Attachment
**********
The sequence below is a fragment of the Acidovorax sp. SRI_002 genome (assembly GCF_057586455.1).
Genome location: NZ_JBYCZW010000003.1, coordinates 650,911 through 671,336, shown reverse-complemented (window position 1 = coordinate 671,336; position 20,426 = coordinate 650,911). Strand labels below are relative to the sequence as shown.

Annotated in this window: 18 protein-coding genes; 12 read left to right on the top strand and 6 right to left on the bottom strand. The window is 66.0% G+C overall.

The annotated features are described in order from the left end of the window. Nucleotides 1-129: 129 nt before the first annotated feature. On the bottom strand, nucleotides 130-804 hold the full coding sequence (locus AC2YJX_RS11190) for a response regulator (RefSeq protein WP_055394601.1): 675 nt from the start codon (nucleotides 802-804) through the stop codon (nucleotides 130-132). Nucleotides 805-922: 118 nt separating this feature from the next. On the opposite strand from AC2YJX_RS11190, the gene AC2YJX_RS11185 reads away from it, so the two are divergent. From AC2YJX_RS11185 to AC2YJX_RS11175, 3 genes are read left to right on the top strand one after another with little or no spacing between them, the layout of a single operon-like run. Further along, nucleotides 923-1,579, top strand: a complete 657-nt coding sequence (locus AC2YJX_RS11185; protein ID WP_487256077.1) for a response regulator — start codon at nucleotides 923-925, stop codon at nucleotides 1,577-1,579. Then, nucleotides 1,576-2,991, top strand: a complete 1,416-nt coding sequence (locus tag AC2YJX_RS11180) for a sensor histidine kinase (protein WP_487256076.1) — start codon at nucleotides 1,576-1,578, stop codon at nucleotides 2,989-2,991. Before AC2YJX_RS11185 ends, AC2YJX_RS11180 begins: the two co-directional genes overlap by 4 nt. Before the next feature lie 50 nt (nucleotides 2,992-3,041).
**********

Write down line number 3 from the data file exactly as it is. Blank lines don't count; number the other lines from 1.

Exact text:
Annotated in this window: 18 protein-coding genes; 12 read left to right on the top strand and 6 right to left on the bottom strand. The window is 66.0% G+C overall.